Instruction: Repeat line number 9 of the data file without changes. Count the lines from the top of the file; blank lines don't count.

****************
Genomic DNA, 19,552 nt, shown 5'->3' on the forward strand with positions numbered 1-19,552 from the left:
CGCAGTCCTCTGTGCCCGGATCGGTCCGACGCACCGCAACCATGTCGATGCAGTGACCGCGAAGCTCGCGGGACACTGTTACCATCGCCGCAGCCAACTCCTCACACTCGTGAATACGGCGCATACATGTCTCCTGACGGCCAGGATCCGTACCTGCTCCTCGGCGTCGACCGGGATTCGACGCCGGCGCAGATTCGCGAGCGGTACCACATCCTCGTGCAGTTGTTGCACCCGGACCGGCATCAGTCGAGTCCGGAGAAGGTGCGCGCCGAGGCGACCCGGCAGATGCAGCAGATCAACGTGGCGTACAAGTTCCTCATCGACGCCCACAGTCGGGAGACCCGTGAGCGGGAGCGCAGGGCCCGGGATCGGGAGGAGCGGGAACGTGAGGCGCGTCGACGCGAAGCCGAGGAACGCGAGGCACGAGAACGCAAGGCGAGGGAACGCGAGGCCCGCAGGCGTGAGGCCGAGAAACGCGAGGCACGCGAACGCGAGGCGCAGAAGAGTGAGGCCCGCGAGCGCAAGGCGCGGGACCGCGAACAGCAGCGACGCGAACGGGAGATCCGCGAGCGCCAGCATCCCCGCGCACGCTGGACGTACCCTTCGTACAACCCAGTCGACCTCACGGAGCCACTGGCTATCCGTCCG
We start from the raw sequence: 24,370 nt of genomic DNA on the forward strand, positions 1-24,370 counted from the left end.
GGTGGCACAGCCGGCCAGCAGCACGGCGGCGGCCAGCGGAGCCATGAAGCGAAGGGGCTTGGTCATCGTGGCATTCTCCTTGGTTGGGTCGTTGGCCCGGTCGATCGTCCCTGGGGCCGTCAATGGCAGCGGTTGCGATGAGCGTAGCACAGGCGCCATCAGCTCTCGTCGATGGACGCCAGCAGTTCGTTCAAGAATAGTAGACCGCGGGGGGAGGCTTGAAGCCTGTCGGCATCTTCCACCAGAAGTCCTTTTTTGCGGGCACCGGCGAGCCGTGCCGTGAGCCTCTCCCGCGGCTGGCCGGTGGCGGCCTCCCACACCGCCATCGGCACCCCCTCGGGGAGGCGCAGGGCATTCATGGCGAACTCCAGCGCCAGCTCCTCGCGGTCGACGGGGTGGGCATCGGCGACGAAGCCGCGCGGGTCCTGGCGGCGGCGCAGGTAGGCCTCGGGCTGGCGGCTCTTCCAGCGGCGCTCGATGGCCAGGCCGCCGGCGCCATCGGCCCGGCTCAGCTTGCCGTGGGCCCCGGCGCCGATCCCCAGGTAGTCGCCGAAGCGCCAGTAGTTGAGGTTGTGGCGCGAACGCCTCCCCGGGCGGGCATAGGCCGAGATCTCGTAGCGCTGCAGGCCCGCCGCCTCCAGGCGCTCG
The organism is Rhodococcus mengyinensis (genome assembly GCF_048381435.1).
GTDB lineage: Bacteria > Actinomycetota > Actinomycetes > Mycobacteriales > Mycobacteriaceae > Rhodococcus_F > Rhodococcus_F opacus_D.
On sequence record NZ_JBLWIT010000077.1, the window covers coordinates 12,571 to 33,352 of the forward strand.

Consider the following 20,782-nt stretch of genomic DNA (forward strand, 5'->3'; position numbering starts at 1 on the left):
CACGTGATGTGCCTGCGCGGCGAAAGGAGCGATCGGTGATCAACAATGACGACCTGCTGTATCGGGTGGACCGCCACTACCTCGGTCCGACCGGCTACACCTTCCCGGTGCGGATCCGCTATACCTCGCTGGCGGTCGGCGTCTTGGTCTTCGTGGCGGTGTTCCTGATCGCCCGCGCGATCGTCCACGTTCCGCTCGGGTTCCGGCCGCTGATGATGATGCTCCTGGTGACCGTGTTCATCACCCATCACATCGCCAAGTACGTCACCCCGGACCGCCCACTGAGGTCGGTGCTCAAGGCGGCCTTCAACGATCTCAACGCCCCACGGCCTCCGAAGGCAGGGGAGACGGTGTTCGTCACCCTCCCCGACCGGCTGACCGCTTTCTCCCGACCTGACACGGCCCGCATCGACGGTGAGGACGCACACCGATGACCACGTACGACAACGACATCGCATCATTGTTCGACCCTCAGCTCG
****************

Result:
CACGTGATGTGCCTGCGCGGCGAAAGGAGCGATCGGTGATCAACAATGACGACCTGCTGTATCGGGTGGACCGCCACTACCTCGGTCCGACCGGCTACACCTTCCCGGTGCGGATCCGCTATACCTCGCTGGCGGTCGGCGTCTTGGTCTTCGTGGCGGTGTTCCTGATCGCCCGCGCGATCGTCCACGTTCCGCTCGGGTTCCGGCCGCTGATGATGATGCTCCTGGTGACCGTGTTCATCACCCATCACATCGCCAAGTACGTCACCCCGGACCGCCCACTGAGGTCGGTGCTCAAGGCGGCCTTCAACGATCTCAACGCCCCACGGCCTCCGAAGGCAGGGGAGACGGTGTTCGTCACCCTCCCCGACCGGCTGACCGCTTTCTCCCGACCTGACACGGCCCGCATCGACGGTGAGGACGCACACCGATGACCACGTACGACAACGACATCGCATCATTGTTCGACCCTCAGCTCG